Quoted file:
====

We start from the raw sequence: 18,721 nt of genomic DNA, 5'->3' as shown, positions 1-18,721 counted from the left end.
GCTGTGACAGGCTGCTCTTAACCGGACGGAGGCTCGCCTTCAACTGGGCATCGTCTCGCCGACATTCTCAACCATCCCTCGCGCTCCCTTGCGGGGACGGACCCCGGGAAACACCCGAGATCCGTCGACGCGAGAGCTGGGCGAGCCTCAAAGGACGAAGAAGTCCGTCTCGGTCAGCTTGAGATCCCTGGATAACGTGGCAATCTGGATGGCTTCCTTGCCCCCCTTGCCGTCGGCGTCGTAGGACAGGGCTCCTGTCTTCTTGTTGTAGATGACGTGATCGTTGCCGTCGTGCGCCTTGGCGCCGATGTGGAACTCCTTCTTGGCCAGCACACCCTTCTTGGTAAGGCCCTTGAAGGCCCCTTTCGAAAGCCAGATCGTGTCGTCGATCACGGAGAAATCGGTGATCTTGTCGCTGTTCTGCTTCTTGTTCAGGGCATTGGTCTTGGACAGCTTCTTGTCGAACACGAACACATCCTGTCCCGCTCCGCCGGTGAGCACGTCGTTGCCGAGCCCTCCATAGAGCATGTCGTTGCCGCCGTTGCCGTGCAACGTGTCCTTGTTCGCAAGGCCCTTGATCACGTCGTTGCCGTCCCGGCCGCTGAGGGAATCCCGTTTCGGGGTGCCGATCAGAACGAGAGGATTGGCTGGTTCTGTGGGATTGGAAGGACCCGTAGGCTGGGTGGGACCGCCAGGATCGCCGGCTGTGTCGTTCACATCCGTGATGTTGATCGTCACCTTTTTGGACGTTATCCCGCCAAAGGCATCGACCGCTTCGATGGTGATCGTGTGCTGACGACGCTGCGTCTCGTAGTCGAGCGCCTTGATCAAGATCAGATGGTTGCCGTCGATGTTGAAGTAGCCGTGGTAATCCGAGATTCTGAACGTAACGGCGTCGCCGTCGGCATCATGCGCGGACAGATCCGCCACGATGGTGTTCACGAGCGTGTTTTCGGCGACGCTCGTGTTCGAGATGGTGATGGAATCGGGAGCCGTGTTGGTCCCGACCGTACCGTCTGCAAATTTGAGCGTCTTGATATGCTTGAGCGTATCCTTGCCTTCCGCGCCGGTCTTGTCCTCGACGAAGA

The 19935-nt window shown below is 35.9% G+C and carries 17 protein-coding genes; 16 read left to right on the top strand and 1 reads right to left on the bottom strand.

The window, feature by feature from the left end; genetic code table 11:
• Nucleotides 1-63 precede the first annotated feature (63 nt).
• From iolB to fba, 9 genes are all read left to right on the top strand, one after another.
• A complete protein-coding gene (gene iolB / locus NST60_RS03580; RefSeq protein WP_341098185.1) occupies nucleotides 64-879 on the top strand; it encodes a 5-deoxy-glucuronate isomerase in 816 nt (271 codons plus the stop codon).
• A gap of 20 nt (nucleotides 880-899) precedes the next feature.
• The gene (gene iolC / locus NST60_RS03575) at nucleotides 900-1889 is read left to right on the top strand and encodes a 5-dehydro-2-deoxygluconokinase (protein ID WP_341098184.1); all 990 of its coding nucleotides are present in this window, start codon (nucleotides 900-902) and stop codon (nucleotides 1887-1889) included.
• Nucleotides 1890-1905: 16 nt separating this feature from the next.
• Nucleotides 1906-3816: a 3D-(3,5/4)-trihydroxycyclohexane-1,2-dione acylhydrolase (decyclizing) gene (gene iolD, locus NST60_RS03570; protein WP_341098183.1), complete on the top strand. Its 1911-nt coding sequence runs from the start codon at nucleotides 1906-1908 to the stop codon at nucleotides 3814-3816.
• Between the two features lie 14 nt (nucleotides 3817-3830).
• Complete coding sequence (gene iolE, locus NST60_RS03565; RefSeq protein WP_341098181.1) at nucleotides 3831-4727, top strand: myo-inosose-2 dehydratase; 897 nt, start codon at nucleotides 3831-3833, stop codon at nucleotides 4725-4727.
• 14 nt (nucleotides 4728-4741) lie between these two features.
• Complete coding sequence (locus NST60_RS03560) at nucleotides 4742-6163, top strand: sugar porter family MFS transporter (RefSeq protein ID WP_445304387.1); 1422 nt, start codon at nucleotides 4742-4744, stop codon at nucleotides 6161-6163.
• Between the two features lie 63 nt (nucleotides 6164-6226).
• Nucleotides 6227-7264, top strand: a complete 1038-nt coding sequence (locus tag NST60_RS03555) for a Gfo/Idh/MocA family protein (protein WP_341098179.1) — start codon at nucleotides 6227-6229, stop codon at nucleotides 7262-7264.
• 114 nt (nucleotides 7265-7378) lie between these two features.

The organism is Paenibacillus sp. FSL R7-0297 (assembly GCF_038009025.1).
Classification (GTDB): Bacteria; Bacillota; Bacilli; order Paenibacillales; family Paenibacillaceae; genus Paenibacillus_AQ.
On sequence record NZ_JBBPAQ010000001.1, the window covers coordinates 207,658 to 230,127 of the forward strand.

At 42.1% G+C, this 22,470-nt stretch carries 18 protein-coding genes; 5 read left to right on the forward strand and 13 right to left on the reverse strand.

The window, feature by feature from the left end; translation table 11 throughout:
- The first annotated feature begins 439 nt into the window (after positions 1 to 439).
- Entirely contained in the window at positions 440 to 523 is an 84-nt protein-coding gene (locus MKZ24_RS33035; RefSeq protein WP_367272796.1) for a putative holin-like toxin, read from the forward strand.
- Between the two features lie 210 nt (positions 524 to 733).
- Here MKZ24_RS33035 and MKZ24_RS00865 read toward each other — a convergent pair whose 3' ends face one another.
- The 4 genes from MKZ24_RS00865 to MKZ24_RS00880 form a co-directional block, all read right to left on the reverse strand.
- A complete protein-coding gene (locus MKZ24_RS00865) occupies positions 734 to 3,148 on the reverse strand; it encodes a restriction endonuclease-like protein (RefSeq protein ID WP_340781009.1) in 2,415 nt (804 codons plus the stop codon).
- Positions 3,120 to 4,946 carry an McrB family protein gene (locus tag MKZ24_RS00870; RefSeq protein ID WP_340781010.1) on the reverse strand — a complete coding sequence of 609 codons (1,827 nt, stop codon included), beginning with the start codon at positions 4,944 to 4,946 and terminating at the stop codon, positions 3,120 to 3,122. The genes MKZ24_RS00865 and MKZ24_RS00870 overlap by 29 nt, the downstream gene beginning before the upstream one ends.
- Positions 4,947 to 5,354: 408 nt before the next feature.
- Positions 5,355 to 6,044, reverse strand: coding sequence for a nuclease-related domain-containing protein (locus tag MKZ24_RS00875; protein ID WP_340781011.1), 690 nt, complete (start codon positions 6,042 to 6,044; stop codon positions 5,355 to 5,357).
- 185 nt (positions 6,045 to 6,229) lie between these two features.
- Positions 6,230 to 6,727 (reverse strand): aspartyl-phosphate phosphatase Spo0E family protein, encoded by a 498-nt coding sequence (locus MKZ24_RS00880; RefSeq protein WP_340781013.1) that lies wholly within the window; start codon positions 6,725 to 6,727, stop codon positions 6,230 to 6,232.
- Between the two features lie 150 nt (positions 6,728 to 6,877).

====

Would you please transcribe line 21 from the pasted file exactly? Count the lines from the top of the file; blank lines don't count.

On sequence record NZ_JBBPAQ010000001.1, the window covers coordinates 207,658 to 230,127 of the forward strand.